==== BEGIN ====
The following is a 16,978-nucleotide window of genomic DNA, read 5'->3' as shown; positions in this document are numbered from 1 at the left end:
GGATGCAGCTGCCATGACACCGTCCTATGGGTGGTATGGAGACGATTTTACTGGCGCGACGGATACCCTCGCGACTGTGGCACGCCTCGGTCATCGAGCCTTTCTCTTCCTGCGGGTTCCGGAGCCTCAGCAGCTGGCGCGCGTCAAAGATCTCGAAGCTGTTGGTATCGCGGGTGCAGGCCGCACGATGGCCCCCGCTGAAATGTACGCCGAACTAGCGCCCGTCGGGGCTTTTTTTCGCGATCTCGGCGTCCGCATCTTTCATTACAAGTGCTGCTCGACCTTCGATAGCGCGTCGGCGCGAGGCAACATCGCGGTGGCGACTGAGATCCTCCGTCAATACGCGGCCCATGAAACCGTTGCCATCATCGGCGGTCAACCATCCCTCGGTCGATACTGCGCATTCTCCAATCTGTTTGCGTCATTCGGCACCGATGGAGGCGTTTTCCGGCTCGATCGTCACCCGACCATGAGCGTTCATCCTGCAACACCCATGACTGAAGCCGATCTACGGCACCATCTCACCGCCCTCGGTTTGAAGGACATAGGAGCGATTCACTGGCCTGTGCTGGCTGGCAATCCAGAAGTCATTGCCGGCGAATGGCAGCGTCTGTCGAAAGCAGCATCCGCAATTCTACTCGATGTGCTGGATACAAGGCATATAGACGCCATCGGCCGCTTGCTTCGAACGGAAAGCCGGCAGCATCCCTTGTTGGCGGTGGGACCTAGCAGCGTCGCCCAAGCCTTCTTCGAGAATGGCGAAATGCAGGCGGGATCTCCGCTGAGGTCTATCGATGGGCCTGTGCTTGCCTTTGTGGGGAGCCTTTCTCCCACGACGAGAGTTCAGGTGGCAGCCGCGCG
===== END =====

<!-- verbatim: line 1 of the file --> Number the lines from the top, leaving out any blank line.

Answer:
The following is a 16,978-nucleotide window of genomic DNA, read 5'->3' as shown; positions in this document are numbered from 1 at the left end: